Understanding Ugadi and its Rituals

After the hustle and bustle of New Year’s, Holi and the wedding season, it’s time to celebrate the Telugu New Year – Ugadi. The name is derived from the Sanskrit words ‘Yug’ and ‘Adi’,meaning ‘age’ and ‘starting’ respectively. Therefore, the word denotes the beginning of a new age. Now, while we know that the festival is celebrated mainly by Telugu people, it has many counterparts, like GudiPadwa in Maharashta, Baisakhi in Punjab, Puthandu in Tamil Nadu, and Vishnu in Kerala.

The Legend of Ugadi

As with any other Hindu festival, there are several legends associated with the festival of Ugadi. But one of the most popular is that of Lord Brahma,who is said to have created the universe on this auspicious day, in the month of Chaitra. The occasion is also known as ChaitraSuddhaPadhyami.Since Ugadi also overlaps with the onset of spring and the harvest season, this day is believedto be highly auspicious forstarting new ventures.

Rituals for the Day

Like many of India’s festivals, Ugadi too has many unique traditions and age-old rituals to be performed.These includecleaning the house, purchasing new clothes, taking an oil bath,decorating the house with mango leaves, and rangoli-making. And let’s not forget preparing the customary Ugadipachadiand other delicacies like bobbatlu and pulihora, and of course, offering prayers. After the puja is performed, an important practice is reciting the horoscope for the upcoming year. While these are the best-known Ugadirituals, there are quite a fewlesser known traditions that are performed as well. Take a look!

  • Reflection in ghee: Seeing one’s reflection in a bowl of molten ghee, on Ugadi day, is said to yield fruitful results.
  • EnneShastra: The elderly women of the household applykumkum to the younger members of the family and doan aarti.
  • Abhyangafor Gods: The idols of Gods and Goddesses are also given oil baths on this day, and then given an offering of mango leaves, neem flowers and tamarind.
  • Oota: An offering of a meal to God as prasad is made before it is consumed by anyone else.
  • KaviSammelan: After completing all the customs of Ugadi at home, people visit temples or other venues where special KaviSammelans(poetic recitation events) are organised. Poets and literature lovers take pleasure in listening and reciting poems on topics ranging from ancient times to the present day. That’s probably why, very often, Ugadi is also referred to as the 'festival of poets'.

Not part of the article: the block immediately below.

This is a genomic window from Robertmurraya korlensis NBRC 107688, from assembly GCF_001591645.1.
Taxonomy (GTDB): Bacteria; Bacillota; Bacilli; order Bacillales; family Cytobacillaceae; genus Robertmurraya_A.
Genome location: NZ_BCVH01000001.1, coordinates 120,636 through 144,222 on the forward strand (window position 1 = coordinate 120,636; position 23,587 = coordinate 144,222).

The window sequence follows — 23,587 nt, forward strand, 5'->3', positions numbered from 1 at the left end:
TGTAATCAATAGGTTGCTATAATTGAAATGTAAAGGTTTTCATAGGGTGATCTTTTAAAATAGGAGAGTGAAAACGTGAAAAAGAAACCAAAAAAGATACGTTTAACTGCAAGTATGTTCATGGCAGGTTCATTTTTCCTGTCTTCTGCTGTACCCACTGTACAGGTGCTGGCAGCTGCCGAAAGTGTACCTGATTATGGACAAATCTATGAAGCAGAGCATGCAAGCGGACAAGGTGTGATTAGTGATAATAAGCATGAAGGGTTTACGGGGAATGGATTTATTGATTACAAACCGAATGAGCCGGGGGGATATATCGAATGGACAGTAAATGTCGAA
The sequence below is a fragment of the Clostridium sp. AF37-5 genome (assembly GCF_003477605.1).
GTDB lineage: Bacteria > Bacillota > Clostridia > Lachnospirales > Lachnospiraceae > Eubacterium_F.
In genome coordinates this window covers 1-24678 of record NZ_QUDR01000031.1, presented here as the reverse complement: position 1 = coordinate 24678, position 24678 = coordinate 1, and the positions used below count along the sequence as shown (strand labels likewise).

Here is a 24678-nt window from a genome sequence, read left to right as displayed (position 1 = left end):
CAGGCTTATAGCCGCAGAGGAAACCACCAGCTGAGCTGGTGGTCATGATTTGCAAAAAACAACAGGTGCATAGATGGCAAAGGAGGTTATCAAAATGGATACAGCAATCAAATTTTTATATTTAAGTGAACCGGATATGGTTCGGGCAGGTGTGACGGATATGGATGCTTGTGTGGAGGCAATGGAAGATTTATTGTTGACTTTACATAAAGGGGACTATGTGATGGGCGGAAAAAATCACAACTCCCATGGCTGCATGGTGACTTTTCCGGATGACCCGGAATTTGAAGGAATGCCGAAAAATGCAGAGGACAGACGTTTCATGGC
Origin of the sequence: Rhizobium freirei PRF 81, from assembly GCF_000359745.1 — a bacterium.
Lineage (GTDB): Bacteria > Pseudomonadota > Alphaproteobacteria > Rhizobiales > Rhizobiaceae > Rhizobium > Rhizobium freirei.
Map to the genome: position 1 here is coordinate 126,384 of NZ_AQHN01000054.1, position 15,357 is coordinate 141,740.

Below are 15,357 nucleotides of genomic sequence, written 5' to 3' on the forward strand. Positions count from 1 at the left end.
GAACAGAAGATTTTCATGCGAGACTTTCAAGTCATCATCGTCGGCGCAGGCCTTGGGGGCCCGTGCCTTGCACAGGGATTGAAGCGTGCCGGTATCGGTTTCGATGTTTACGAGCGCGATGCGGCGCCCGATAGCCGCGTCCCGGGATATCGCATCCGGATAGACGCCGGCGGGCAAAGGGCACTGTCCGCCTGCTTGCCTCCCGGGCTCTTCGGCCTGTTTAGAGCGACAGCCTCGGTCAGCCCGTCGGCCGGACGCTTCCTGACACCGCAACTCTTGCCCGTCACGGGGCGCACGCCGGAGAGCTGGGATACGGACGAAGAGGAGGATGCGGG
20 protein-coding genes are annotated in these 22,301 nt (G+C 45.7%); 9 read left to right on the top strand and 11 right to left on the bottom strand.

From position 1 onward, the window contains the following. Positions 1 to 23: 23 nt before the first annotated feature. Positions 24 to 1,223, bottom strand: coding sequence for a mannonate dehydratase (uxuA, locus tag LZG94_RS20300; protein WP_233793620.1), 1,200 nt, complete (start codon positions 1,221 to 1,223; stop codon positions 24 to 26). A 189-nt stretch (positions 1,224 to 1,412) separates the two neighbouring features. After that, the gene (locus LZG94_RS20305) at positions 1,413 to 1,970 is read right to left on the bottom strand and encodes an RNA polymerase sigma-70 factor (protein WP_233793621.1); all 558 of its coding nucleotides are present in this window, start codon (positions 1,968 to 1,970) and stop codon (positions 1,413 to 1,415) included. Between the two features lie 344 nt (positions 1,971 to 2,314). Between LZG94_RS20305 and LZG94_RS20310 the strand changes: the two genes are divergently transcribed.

A Sense of Customs

While most people are familiar with the rituals performed on the day of Ugadi, very little is known about their significance. For instance, the main entrance of the house or office is decorated with mango and neem leaves, and rangoli is drawn outside. Everyone is expected to take oil baths before they begin the day. Let’s take a look at the relevance of someof these customs:

  • Significance of door hangings: Ever wondered why tying a string of mango leaves on the entrance of your house is said to be auspicious? According to myth, Lord Shiva’s sons, Ganesha and Kartikeya, were very fond of mangoes. So Kartikeya once said that decorating the doorway with fresh mango leaves will yield good crops and bring prosperity.
  • The story behind UgadiPachadi: This divine dish is made up of six different ingredients – jaggery, tamarind, salt, neem flowers, chilli powder and raw mango. As a whole, the dish signifies the ups and downs, joys and sorrows of life, each of which should be accepted with an open mind. The individual ingredients used to make this dish too have their own importance. Jaggeryis said to bring happiness, tamarind stands for the unhappy moments, salt adds flavour to life, chilli powder refers to the aggressive moments, neem flowers symbolise unpleasant times, and raw mango signifies sadness.
  • Magic of jasmine: Since Ugadimarks the beginning of springtime, the air atthis time is filled with the delightful fragrance of jasmine. So jasmine flowers are offered to God during puja at home and temples, and worn by women in their hair as ornaments.
  • The practice of PanchangaSravanam: Ugadi marks the beginning of the Hindu lunar calendar, which depicts a change in the moon’s orbit. The traditional practice, wherein an elderly woman reads the Hindu calendar,is doneto predict the future,so as to be prepared for the year’s happenings and come up withsolutions to overcome any upcoming difficulties. The scriptures of the Panchanga state that the readers and the listeners will both benefit from this, and doing this is equal to having a dip in the holy river Ganges.

  • The importanceof green:Ugadi heralds the season of spring, when Mother Nature wakes up from her deep slumber to cover the earth in a blanket of green.Trees giving birth to new leaves and buds open up and transform into beautiful flowers. The aura of jasmine fillsthe air, mango trees becomeladen with fruit, and nightingales fill the sky with theirsong.
  • As spring accompanies new life on earth, this festival is associated with joy and prosperity. The nine day-long spring festival of VasantaNavratri begins on this day and concludes on Ramnavami.

Now that we’ve taken a closer look at Ugadiand its relevance, let’s hope the spirit of the festival carries us through the rest of the year. Live a happy and healthy life, and be sure to learn from any negative experiences that may come your way. Here’s wishing everyone a Happy Ugadi!    -Niharika